3. Results

Among the 247 patients assessed for eligibility, noninclusion criteria were found in 198 (Figure 4). Forty-nine did not accept to take part in the study. Therefore, the final sample included 38 participants, which were randomized into two groups (19 in the treatment group, 19 in the control group).

The sociodemographic information and the hygienic and dietary habits of the two groups are summarized in Table 1. No significant differences were found between the groups regarding tooth brushing, tobacco use, coloring drinks, and prior bleaching treatment. The two groups were pair-matched by age, gender, and socioeconomic level.

Data in mean ± standard deviation

Age26.2 ± 4.226.2 ± 4.2
Data in number (percentage)
GenderMale6 (32)6 (32)
Female13 (68)13 (68)

Socioeconomic levelLow0 (0)0 (0)
High19 (100)19 (100)

Tooth brushing<26 (32)2 (11)0.23
≥213 (68)17 (89)

Tobacco useYes3 (16)0 (0)0.23
No16 (84)19 (100)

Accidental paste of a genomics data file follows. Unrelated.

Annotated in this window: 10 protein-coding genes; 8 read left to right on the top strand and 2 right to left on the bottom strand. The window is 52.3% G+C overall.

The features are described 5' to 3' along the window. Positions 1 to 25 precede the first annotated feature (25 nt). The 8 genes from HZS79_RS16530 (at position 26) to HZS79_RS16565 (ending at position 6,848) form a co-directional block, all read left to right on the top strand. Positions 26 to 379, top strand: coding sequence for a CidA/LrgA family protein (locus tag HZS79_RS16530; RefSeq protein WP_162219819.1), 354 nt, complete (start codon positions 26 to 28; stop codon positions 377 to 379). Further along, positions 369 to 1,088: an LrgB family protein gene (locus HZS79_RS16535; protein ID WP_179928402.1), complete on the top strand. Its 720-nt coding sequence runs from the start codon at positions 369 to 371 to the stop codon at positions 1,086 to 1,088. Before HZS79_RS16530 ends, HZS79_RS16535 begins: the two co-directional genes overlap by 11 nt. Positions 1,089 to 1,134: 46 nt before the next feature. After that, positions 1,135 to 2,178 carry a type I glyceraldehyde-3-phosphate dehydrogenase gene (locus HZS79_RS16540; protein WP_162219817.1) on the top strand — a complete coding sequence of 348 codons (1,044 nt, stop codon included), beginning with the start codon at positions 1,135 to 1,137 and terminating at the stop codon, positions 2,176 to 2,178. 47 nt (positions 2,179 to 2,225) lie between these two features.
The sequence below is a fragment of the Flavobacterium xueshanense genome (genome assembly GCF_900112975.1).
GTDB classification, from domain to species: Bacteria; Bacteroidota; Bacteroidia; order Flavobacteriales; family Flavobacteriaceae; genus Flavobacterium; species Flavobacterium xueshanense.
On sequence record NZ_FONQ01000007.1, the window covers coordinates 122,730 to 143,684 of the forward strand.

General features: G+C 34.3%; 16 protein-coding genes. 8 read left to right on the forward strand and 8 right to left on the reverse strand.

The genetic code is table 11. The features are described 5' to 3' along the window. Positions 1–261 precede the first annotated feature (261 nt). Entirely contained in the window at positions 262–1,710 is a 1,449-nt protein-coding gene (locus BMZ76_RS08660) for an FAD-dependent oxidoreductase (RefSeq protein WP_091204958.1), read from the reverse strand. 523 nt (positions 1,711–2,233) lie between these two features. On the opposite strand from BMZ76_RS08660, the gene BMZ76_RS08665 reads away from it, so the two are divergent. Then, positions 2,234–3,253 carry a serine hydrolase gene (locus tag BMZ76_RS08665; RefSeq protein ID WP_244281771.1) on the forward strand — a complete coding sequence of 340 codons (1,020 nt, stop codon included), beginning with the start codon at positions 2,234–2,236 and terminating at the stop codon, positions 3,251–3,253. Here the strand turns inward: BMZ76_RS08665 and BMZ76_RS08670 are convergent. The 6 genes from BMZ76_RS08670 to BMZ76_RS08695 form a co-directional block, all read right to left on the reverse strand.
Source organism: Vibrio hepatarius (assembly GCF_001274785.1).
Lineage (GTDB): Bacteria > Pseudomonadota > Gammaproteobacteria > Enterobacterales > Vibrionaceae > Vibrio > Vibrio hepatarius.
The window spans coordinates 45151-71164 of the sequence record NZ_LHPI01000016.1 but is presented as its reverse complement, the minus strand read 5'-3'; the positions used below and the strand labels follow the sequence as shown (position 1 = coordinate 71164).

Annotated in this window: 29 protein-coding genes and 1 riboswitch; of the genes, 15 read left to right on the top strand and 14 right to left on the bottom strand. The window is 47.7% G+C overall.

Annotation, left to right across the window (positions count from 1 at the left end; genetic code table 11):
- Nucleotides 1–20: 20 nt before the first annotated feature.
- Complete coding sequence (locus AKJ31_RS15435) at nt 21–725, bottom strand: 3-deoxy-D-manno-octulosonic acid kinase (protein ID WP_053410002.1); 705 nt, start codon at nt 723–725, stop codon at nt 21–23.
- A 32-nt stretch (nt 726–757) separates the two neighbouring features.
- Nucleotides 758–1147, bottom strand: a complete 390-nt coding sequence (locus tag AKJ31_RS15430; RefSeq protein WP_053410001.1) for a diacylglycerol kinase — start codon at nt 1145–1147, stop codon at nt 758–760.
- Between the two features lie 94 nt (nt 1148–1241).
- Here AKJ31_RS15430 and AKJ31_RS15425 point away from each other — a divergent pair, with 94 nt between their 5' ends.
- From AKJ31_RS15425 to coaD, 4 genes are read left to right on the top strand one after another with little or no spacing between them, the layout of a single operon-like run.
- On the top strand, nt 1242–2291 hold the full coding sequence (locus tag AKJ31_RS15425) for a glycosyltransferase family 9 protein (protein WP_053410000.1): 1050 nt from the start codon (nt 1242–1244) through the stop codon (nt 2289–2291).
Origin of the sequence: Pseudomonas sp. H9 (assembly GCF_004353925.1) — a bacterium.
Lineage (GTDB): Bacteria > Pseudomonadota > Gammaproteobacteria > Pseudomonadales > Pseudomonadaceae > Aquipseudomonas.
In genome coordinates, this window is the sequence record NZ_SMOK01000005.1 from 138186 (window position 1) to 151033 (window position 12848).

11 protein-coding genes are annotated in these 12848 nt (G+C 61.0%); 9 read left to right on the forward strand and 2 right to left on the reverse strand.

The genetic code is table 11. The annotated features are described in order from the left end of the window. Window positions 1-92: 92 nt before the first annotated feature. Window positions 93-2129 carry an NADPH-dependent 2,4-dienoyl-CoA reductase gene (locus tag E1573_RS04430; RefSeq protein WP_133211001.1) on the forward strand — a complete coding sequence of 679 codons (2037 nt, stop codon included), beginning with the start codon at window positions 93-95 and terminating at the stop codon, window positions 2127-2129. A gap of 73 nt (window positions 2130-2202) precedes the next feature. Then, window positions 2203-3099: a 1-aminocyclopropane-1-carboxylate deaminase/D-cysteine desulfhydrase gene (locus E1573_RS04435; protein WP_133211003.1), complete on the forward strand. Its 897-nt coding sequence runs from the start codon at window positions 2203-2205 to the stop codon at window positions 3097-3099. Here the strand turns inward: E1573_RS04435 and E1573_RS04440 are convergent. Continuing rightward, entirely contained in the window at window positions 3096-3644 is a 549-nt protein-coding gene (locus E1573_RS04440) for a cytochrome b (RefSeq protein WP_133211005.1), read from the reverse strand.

Coloring drinksYes14 (74)18 (95)0.18
No5 (26)1 (5)

Bleaching treatmentYes3 (16)1 (5)0.60
No16 (84)18 (95)

Table 2 displays the oral data (PI and GI) and the pH values of the two groups. The two groups had similar PI, ΔPI, ΔGI, pH, and ΔpH. A statistically significant ( = 0.01) difference between the two groups’ GI (baseline values) was observed.

Data in mean ± standard deviation

PIbaseline value0.56 ± 0.450.37 ± 0.340.16
ΔPI−0.24 ± 0.47−0.25 ± 0.250.14
GIbaseline value0.45 ± 0.310.17 ± 0.190.01
ΔGI−0.25 ± 0.30−0.13 ± 0.130.13
pHbaseline value6.83 ± 0.356.87 ± 0.40.77
ΔpH0.04 ± 0.510.18 ± 0.30.40

 < 0.05 (t-test): treatment group vs. controls.

Tables 3 and 4 display the CIELAB spatial coordinates L, a, b, and ΔE, respectively, for the whole sample and for each anterior tooth. No significant difference was found between the two groups’ CIELAB spatial coordinates values, except for the ΔE value of the right maxillary lateral incisor, which was significantly higher in the treatment group compared to the control group (respectively, 6.46 ± 4.67 vs. 4.27 ± 2.42,  = 0.04).

Data in mean ± standard deviation

ΔL0.16 ± 3.64−1.62 ± 3.340.20
Δa−0.90 ± 0.40−0.12 ± 0.310.81
Δb0.02 ± 2.22−0.43 ± 0.950.48
ΔE5.34 ± 2.314.32 ± 1.560.16

Data in mean ± standard deviation